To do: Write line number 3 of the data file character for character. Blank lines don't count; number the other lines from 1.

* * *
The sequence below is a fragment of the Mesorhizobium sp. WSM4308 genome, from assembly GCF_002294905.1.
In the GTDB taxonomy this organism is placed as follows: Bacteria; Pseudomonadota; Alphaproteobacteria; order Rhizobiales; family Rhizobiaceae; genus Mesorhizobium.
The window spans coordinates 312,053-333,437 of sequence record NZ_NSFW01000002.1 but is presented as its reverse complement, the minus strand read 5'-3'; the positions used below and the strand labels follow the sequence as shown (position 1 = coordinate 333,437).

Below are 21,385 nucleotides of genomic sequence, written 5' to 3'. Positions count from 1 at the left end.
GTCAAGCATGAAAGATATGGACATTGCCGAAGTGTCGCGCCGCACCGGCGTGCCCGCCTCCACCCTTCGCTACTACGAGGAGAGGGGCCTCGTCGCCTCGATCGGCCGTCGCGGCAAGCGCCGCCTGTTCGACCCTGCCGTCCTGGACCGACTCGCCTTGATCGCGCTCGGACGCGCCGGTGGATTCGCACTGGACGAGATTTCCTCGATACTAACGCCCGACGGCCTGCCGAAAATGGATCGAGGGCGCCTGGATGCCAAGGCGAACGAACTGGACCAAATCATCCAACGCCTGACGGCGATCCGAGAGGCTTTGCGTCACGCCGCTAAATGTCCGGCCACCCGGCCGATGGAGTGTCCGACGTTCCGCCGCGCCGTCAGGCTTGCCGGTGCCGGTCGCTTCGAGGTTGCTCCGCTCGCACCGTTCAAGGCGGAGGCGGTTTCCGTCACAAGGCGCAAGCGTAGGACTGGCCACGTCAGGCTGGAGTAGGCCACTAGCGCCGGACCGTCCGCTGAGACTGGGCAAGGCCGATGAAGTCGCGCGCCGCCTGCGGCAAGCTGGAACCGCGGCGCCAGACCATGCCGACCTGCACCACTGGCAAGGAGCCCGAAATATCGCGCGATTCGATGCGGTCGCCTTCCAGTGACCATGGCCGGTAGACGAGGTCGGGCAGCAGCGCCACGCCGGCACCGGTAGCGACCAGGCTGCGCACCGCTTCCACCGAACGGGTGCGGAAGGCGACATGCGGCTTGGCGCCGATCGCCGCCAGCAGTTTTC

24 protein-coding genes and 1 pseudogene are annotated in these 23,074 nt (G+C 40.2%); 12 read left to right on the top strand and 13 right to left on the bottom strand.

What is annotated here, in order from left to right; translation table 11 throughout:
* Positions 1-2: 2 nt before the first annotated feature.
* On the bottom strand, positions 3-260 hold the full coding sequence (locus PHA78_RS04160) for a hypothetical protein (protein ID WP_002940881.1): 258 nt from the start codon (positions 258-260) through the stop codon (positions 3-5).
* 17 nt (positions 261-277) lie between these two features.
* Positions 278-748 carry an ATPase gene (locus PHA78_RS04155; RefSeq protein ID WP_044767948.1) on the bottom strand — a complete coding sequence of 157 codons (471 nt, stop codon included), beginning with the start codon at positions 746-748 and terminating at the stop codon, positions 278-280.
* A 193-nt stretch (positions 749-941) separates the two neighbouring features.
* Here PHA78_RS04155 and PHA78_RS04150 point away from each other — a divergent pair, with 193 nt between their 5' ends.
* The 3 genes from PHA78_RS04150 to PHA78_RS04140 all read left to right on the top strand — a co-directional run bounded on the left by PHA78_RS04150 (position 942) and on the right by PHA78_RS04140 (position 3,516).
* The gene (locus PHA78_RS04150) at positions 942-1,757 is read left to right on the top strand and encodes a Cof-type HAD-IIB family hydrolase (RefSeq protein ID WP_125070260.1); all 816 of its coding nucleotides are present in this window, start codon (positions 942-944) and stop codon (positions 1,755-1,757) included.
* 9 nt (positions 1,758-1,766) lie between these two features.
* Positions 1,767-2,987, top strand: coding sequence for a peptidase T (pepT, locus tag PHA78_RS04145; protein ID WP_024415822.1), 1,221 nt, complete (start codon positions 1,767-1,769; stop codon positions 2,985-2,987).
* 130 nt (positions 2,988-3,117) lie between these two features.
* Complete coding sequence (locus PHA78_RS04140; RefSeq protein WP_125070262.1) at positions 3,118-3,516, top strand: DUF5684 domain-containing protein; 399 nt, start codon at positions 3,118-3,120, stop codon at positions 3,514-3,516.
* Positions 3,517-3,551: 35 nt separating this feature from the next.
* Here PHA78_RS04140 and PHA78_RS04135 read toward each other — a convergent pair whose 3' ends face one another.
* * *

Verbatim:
The window spans coordinates 312,053-333,437 of sequence record NZ_NSFW01000002.1 but is presented as its reverse complement, the minus strand read 5'-3'; the positions used below and the strand labels follow the sequence as shown (position 1 = coordinate 333,437).